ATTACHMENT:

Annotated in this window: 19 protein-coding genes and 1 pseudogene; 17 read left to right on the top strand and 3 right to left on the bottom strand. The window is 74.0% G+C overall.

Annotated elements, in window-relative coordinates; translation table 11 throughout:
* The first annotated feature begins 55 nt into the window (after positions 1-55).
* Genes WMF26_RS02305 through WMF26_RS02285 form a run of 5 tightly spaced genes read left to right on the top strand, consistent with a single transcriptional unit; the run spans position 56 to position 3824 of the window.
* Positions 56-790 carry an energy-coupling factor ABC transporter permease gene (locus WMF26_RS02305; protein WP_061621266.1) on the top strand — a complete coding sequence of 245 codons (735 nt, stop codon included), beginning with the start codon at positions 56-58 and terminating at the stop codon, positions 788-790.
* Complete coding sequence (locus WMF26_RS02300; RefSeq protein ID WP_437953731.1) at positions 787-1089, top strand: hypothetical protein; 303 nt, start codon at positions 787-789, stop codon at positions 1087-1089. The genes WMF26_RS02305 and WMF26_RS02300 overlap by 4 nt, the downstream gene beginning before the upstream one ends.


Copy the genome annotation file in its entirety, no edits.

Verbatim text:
Annotated in this window: 19 protein-coding genes and 1 pseudogene; 17 read left to right on the top strand and 3 right to left on the bottom strand. The window is 74.0% G+C overall.

Annotated elements, in window-relative coordinates; translation table 11 throughout:
* The first annotated feature begins 55 nt into the window (after positions 1-55).
* Genes WMF26_RS02305 through WMF26_RS02285 form a run of 5 tightly spaced genes read left to right on the top strand, consistent with a single transcriptional unit; the run spans position 56 to position 3824 of the window.
* Positions 56-790 carry an energy-coupling factor ABC transporter permease gene (locus WMF26_RS02305; protein WP_061621266.1) on the top strand — a complete coding sequence of 245 codons (735 nt, stop codon included), beginning with the start codon at positions 56-58 and terminating at the stop codon, positions 788-790.
* Complete coding sequence (locus WMF26_RS02300; RefSeq protein ID WP_437953731.1) at positions 787-1089, top strand: hypothetical protein; 303 nt, start codon at positions 787-789, stop codon at positions 1087-1089. The genes WMF26_RS02305 and WMF26_RS02300 overlap by 4 nt, the downstream gene beginning before the upstream one ends.